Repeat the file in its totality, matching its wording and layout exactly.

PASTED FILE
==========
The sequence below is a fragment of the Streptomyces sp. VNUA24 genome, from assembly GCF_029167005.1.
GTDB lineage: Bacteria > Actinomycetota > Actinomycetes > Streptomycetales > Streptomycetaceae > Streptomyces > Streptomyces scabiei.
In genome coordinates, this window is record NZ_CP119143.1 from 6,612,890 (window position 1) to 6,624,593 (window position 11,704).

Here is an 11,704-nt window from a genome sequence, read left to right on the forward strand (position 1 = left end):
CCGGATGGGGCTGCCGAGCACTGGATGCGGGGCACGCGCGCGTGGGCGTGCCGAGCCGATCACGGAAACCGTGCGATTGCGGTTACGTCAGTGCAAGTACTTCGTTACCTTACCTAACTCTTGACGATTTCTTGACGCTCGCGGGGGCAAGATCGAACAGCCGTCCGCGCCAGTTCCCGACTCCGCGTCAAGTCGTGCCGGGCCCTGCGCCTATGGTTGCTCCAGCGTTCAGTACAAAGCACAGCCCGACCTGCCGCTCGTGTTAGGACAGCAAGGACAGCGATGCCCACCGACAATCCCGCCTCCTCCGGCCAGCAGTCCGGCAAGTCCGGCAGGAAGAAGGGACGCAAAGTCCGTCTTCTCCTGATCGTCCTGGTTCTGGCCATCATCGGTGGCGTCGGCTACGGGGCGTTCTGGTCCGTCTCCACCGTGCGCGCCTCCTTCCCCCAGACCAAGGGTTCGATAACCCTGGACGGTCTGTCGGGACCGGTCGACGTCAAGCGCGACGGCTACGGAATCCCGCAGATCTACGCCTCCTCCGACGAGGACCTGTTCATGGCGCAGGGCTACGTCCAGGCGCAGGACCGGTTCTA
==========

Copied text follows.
The sequence below is a fragment of the Streptomyces sp. VNUA24 genome, from assembly GCF_029167005.1.
GTDB lineage: Bacteria > Actinomycetota > Actinomycetes > Streptomycetales > Streptomycetaceae > Streptomyces > Streptomyces scabiei.
In genome coordinates, this window is record NZ_CP119143.1 from 6,612,890 (window position 1) to 6,624,593 (window position 11,704).

Here is an 11,704-nt window from a genome sequence, read left to right on the forward strand (position 1 = left end):
CCGGATGGGGCTGCCGAGCACTGGATGCGGGGCACGCGCGCGTGGGCGTGCCGAGCCGATCACGGAAACCGTGCGATTGCGGTTACGTCAGTGCAAGTACTTCGTTACCTTACCTAACTCTTGACGATTTCTTGACGCTCGCGGGGGCAAGATCGAACAGCCGTCCGCGCCAGTTCCCGACTCCGCGTCAAGTCGTGCCGGGCCCTGCGCCTATGGTTGCTCCAGCGTTCAGTACAAAGCACAGCCCGACCTGCCGCTCGTGTTAGGACAGCAAGGACAGCGATGCCCACCGACAATCCCGCCTCCTCCGGCCAGCAGTCCGGCAAGTCCGGCAGGAAGAAGGGACGCAAAGTCCGTCTTCTCCTGATCGTCCTGGTTCTGGCCATCATCGGTGGCGTCGGCTACGGGGCGTTCTGGTCCGTCTCCACCGTGCGCGCCTCCTTCCCCCAGACCAAGGGTTCGATAACCCTGGACGGTCTGTCGGGACCGGTCGACGTCAAGCGCGACGGCTACGGAATCCCGCAGATCTACGCCTCCTCCGACGAGGACCTGTTCATGGCGCAGGGCTACGTCCAGGCGCAGGACCGGTTCTA